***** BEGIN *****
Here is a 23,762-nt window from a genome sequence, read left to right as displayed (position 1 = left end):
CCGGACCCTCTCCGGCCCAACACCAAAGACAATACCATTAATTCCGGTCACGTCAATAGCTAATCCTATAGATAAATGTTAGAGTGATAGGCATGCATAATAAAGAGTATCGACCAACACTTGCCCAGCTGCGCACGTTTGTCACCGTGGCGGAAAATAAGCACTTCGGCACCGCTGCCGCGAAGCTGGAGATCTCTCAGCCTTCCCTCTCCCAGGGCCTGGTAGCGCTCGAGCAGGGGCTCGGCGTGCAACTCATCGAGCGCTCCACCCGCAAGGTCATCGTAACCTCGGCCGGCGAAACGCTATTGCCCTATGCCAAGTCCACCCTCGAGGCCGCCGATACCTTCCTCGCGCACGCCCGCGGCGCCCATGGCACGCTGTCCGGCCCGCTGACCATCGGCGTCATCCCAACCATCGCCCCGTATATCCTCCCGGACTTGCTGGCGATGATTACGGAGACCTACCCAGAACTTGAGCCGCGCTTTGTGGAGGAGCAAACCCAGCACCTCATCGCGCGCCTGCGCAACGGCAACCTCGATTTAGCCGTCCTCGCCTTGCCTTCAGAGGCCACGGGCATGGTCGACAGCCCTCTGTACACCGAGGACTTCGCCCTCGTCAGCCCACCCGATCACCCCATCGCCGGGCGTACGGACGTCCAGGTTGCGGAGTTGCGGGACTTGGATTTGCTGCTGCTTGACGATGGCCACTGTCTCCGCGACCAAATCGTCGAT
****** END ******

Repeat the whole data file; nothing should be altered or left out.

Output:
Here is a 23,762-nt window from a genome sequence, read left to right as displayed (position 1 = left end):
CCGGACCCTCTCCGGCCCAACACCAAAGACAATACCATTAATTCCGGTCACGTCAATAGCTAATCCTATAGATAAATGTTAGAGTGATAGGCATGCATAATAAAGAGTATCGACCAACACTTGCCCAGCTGCGCACGTTTGTCACCGTGGCGGAAAATAAGCACTTCGGCACCGCTGCCGCGAAGCTGGAGATCTCTCAGCCTTCCCTCTCCCAGGGCCTGGTAGCGCTCGAGCAGGGGCTCGGCGTGCAACTCATCGAGCGCTCCACCCGCAAGGTCATCGTAACCTCGGCCGGCGAAACGCTATTGCCCTATGCCAAGTCCACCCTCGAGGCCGCCGATACCTTCCTCGCGCACGCCCGCGGCGCCCATGGCACGCTGTCCGGCCCGCTGACCATCGGCGTCATCCCAACCATCGCCCCGTATATCCTCCCGGACTTGCTGGCGATGATTACGGAGACCTACCCAGAACTTGAGCCGCGCTTTGTGGAGGAGCAAACCCAGCACCTCATCGCGCGCCTGCGCAACGGCAACCTCGATTTAGCCGTCCTCGCCTTGCCTTCAGAGGCCACGGGCATGGTCGACAGCCCTCTGTACACCGAGGACTTCGCCCTCGTCAGCCCACCCGATCACCCCATCGCCGGGCGTACGGACGTCCAGGTTGCGGAGTTGCGGGACTTGGATTTGCTGCTGCTTGACGATGGCCACTGTCTCCGCGACCAAATCGTCGAT